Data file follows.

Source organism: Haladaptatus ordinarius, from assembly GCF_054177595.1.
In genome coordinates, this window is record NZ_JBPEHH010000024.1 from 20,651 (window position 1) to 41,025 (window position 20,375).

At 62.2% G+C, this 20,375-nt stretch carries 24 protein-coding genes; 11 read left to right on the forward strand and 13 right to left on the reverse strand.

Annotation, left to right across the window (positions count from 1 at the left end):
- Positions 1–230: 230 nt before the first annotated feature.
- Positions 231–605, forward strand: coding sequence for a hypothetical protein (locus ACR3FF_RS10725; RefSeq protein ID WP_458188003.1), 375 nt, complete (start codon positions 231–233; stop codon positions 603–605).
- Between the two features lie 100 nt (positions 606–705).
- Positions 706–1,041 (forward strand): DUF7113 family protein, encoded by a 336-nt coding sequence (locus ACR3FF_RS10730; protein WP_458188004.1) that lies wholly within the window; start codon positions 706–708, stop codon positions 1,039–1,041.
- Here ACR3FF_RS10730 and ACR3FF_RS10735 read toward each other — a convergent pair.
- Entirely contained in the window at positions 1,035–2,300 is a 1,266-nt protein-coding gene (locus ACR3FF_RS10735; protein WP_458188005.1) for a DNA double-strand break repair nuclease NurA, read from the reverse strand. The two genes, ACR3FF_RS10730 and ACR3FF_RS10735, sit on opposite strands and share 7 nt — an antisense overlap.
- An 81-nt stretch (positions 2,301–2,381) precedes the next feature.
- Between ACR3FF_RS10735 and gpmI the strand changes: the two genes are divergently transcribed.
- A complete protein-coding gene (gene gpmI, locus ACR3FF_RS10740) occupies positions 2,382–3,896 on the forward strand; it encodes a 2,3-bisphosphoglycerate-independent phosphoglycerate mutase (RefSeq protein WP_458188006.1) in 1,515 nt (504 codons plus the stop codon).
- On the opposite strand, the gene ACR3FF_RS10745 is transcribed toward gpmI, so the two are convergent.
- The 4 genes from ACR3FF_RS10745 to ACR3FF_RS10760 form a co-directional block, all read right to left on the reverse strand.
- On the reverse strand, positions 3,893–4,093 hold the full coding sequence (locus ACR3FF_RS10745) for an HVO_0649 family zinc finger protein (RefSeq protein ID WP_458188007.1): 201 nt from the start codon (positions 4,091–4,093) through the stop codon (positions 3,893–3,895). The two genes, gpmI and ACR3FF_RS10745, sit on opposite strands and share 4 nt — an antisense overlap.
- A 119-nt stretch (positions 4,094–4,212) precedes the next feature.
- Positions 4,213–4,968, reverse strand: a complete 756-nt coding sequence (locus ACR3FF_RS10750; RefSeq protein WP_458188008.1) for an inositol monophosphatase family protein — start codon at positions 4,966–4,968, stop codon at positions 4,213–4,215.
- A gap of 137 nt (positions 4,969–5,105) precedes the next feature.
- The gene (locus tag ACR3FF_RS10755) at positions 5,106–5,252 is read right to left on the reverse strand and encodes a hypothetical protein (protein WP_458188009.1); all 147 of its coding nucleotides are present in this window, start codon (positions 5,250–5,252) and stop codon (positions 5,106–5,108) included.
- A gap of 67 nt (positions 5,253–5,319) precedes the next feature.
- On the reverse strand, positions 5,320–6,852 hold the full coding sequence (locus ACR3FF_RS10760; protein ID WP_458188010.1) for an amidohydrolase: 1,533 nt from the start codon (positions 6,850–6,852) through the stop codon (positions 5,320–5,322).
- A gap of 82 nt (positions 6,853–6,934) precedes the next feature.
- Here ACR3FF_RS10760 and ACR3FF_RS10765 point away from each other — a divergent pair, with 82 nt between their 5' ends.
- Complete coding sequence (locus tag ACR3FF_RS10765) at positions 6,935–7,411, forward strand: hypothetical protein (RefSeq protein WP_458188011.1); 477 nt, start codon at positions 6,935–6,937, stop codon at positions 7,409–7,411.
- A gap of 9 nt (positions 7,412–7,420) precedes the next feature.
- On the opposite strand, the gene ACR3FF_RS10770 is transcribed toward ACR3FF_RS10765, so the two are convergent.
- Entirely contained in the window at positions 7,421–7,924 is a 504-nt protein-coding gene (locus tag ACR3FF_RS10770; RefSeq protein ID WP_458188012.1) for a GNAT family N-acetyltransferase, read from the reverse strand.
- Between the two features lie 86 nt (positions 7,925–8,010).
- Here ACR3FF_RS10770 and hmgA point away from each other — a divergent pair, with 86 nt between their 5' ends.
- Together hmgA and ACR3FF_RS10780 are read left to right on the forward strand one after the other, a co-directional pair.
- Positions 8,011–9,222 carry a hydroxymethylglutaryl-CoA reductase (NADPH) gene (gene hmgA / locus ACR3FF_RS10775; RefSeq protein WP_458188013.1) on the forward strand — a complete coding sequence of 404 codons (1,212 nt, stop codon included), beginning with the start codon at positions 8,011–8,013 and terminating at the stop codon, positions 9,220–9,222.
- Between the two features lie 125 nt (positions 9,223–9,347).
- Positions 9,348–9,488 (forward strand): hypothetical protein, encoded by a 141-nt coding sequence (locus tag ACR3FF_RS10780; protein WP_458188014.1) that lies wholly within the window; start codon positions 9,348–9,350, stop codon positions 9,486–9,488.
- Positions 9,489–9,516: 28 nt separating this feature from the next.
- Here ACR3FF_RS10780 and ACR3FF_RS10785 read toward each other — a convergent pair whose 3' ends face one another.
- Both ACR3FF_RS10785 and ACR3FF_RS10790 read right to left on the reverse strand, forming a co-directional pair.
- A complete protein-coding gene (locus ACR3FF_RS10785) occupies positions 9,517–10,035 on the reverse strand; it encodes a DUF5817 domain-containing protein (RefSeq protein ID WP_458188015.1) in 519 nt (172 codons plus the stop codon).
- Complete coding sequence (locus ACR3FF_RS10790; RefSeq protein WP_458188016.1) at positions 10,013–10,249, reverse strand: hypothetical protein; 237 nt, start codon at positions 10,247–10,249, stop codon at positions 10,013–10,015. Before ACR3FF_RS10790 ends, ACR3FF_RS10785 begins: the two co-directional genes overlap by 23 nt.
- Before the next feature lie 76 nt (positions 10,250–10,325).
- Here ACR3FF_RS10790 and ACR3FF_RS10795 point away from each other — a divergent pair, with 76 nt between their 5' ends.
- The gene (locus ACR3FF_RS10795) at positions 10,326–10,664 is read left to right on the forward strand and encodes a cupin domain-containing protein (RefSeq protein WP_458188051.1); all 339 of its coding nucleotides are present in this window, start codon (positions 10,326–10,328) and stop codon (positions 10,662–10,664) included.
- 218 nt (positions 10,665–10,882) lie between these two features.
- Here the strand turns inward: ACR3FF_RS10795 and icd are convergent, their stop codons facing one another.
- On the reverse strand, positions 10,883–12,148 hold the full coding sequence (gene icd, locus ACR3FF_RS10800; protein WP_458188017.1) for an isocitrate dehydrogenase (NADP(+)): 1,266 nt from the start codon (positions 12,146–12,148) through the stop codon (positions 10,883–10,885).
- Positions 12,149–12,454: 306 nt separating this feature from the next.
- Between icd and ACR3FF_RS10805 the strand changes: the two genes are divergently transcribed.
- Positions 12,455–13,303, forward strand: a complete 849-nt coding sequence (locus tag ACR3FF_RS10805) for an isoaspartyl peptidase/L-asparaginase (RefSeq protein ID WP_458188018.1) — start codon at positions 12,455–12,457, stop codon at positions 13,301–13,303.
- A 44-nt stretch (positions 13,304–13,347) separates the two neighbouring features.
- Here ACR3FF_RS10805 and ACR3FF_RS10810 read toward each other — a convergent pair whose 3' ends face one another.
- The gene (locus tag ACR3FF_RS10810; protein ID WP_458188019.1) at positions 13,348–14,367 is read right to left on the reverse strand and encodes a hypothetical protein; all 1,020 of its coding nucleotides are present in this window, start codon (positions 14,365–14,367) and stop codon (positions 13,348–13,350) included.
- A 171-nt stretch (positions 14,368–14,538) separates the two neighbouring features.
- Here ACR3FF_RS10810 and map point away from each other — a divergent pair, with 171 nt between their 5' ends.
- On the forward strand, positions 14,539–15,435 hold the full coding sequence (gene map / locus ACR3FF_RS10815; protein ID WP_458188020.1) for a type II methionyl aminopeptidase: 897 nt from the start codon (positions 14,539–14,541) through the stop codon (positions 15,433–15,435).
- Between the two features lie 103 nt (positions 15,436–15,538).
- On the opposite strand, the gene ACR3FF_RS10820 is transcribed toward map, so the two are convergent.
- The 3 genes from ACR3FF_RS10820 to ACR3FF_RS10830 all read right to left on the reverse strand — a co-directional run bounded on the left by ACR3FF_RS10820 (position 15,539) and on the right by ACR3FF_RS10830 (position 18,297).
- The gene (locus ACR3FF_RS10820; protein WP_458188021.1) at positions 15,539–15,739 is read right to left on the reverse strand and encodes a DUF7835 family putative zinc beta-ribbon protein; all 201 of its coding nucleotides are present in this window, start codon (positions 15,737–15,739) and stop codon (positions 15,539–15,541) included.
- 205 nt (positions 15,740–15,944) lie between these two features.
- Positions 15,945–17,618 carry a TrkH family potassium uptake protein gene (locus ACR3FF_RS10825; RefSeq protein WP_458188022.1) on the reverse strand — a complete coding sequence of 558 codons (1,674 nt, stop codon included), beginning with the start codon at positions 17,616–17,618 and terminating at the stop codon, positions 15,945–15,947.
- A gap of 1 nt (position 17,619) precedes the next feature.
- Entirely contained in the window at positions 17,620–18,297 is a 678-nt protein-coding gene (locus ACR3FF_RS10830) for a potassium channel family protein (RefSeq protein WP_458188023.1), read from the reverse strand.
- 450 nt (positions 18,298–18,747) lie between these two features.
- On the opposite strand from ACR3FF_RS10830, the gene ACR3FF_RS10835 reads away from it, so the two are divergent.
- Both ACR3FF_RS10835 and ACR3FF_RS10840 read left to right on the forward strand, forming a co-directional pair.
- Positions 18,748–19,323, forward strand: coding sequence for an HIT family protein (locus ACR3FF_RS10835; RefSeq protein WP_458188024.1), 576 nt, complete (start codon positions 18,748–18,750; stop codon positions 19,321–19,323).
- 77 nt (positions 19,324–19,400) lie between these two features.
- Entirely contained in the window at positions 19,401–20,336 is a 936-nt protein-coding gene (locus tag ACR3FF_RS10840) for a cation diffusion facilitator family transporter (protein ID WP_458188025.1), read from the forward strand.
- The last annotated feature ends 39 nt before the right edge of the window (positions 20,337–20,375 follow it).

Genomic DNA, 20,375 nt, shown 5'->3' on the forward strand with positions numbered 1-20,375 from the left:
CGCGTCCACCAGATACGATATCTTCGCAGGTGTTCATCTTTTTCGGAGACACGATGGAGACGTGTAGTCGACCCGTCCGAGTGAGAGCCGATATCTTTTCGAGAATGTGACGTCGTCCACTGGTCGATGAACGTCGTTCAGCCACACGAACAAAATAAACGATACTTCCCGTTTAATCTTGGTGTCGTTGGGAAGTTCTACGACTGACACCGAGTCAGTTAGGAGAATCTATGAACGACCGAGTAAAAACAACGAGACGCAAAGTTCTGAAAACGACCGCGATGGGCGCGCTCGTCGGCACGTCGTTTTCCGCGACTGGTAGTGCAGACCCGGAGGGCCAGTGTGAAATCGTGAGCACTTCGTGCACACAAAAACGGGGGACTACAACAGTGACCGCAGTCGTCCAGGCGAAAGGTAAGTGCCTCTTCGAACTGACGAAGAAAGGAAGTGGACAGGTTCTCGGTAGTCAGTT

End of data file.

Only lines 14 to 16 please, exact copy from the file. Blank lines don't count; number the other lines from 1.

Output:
- On the opposite strand, the gene ACR3FF_RS10745 is transcribed toward gpmI, so the two are convergent.
- The 4 genes from ACR3FF_RS10745 to ACR3FF_RS10760 form a co-directional block, all read right to left on the reverse strand.
- On the reverse strand, positions 3,893–4,093 hold the full coding sequence (locus ACR3FF_RS10745) for an HVO_0649 family zinc finger protein (RefSeq protein ID WP_458188007.1): 201 nt from the start codon (positions 4,091–4,093) through the stop codon (positions 3,893–3,895). The two genes, gpmI and ACR3FF_RS10745, sit on opposite strands and share 4 nt — an antisense overlap.